In Jeremiah 20, Jeremiah, the weeping prophet, prays words that bring Job’s lament in Job 3 to mind. Job, who had lost almost everything, regretted the day that he had been born. Jeremiah prays his similar regret in even more graphic terms than those used by Job. He uses imagery so dark that Walter Brueggemann questions whether the prophet retained any faith when he said these words, saying that they are only “shrillness against a hostile abyss”(Commentary on Jeremiah, p. 185). Jeremiah prays about two opponents who oppress him. He cannot overcome God, but his human opponents will fail to overcome him because they too cannot overcome God.
Jeremiah prays bitterly, “O Lord, you have enticed me, and I was enticed; you have overpowered me and you have prevailed. I have become a laughingstock all day long; everyone mocks me. For whenever I speak, I must cry out, I must shout, ‘Violence and destruction!’ For the word of the Lord has become for me a reproach and derision all day long. If I say, ‘I will not mention him or speak any more in his name,’ then within me there is something like a burning fire shur up in my bones; I am weary with holding it in, and I cannot. For I hear many whispering: ‘Terror is all around! Denounce him! Let us denounce him! All my close friends are watching for me to stumble. ‘Perhaps he can be enticed, and we can prevail against him, and take our revenge on him.’ But the Lord is with me like a dread warrior; therefore my persecutors will stumble, and they will not prevail. They will be greatly shamed, for they will not succeed. Their eternal dishonor will never be forgotten. O Lord of hosts, you test the righteous, you see the heart and the mind; let me see your retribution upon them, for to you I have committed my cause” (Jeremiah 20:7-12).
God has “enticed” (other accurate translations would be “persuaded” or “seduced) Jeremiah into being his messenger. God’s message condemns Jeremiah’s countrymen. They respond, not with repentance, but with derision. They laugh at the prophet of doom, apparently nicknaming him “Terror on every side.” Jeremiah hates the ridicule. He detests preaching the message, but he cannot stop. He wants to stop, but God compels him to continue. Jeremiah has a conundrum: God, the dread warrior, forces him to say what he does not want to say, but God the deliverer is his only hope against those who attack him. He places his hope in God: “Sing to the Lord; praise the Lord; For he has delivered the life of the needy from the hands of evildoers” (Jer. 20:13).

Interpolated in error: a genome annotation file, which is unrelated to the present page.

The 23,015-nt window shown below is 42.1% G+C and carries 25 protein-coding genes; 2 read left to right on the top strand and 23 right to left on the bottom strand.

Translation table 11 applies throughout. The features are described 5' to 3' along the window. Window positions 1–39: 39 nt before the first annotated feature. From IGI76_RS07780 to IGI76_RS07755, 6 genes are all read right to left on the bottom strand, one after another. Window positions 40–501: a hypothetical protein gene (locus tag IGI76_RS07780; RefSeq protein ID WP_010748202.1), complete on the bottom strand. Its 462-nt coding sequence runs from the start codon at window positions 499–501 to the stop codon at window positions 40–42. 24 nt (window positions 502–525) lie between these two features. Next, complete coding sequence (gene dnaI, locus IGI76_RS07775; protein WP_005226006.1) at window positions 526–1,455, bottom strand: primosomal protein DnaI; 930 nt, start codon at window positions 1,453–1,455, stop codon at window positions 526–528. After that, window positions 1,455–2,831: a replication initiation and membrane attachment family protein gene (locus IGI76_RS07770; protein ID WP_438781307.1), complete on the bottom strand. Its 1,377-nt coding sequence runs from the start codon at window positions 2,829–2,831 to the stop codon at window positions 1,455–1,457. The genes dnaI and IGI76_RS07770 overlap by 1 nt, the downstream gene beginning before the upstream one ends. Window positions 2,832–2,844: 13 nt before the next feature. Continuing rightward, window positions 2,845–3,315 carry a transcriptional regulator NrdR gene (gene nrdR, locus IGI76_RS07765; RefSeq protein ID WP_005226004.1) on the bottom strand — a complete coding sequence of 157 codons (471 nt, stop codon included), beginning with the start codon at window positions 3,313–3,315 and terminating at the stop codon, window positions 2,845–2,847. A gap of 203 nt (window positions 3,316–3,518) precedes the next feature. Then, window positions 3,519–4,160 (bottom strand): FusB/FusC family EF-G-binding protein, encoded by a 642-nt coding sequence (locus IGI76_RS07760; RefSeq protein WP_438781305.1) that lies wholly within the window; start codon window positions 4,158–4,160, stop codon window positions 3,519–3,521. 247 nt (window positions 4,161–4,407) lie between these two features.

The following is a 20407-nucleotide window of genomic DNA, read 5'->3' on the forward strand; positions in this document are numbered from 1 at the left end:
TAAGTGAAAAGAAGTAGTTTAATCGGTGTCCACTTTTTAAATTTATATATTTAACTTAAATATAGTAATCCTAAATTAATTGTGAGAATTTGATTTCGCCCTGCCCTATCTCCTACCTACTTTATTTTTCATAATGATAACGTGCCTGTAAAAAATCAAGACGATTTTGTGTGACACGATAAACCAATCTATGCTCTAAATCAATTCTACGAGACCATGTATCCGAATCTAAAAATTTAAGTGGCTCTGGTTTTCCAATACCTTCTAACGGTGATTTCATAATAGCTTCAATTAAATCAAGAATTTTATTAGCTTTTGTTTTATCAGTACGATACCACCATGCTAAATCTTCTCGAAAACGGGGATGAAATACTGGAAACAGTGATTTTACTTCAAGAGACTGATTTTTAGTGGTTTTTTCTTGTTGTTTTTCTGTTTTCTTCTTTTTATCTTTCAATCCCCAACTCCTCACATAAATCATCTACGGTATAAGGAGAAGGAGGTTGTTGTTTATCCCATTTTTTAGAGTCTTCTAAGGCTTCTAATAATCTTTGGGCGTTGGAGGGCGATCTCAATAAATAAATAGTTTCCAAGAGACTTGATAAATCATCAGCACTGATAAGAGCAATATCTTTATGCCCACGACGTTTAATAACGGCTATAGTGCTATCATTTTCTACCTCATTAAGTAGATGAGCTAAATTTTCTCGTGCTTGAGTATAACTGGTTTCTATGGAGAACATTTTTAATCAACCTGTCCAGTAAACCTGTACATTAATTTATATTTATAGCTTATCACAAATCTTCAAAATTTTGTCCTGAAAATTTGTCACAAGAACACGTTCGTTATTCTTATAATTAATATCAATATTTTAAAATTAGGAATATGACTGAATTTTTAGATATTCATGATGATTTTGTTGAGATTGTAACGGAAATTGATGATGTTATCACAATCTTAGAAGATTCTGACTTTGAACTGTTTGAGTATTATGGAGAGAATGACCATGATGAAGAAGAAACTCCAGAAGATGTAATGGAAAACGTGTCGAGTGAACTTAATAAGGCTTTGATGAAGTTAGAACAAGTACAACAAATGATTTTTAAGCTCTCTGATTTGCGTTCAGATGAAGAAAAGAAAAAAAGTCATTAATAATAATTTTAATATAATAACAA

Like Job, Jeremiah wishes he had not been born. Even with his faith in God’s saving power, Jeremiah hates his prophetic task so much that he wishes he had not been born: “Cursed be the day on which I was born! The day when my mother bore me, let it not be blessed! Cursed be the man who brought the news to my father, saying, ‘A child is born to you, a son,’ making him very glad. Let that man be like the cities that the Lord overthrew without pity; let him hear a cry in the morning and an alarm at noon because he did not kill me in the womb, so my mother would have been my grave and her womb forever great. Why did I come forth from the womb to see toil and sorrow and spend my days in shame?” (Jer. 20:14-18).
Jeremiah stuns us with his desperate lament; he wishes that a man had killed him while he was still in his mother’s womb rather than announcing his birth to his father. Ponder the intensity of the prophet’s prayer of lament: He wishes he had been aborted rather than born to preach God’s message to jeering hearers. Jeremiah’s prayers astonish us with their brutal honesty and graphic imagery. At the same time, he does not curse God nor his parents. He envisions God as one over whom he cannot prevail; he admits that this same God is his only hope of salvation. Jeremiah’s prayer points forward to another’s prayer, “Father, if you are willing, remove this cup from me; yet, not my will but yours be done” (Luke 22:42). Jesus prays for release from crucifixion, but like Jeremiah, submits his will to the one who has decreed his mission but is his only hope.
When we encounter increasing opposition to our efforts to live for God, we too may share Jeremiah’s experience of wanting to give up, yet feeling compelled to continue. Jeremiah’s prayers, like Job’s protests, express frankly frustration and sense of being trapped. Yet Jeremiah confesses that God must prevail and that only submission to God’s mission will succeed: “Sing to the Lord; praise the Lord! For he has delivered the needy from the hands of evildoers.” So despite his desperation, his fear, and his shame, Jeremiah prays and discovers that he still can sing praises. May we too retain the capacity to sing in the midst of ridicule or attack for our faith.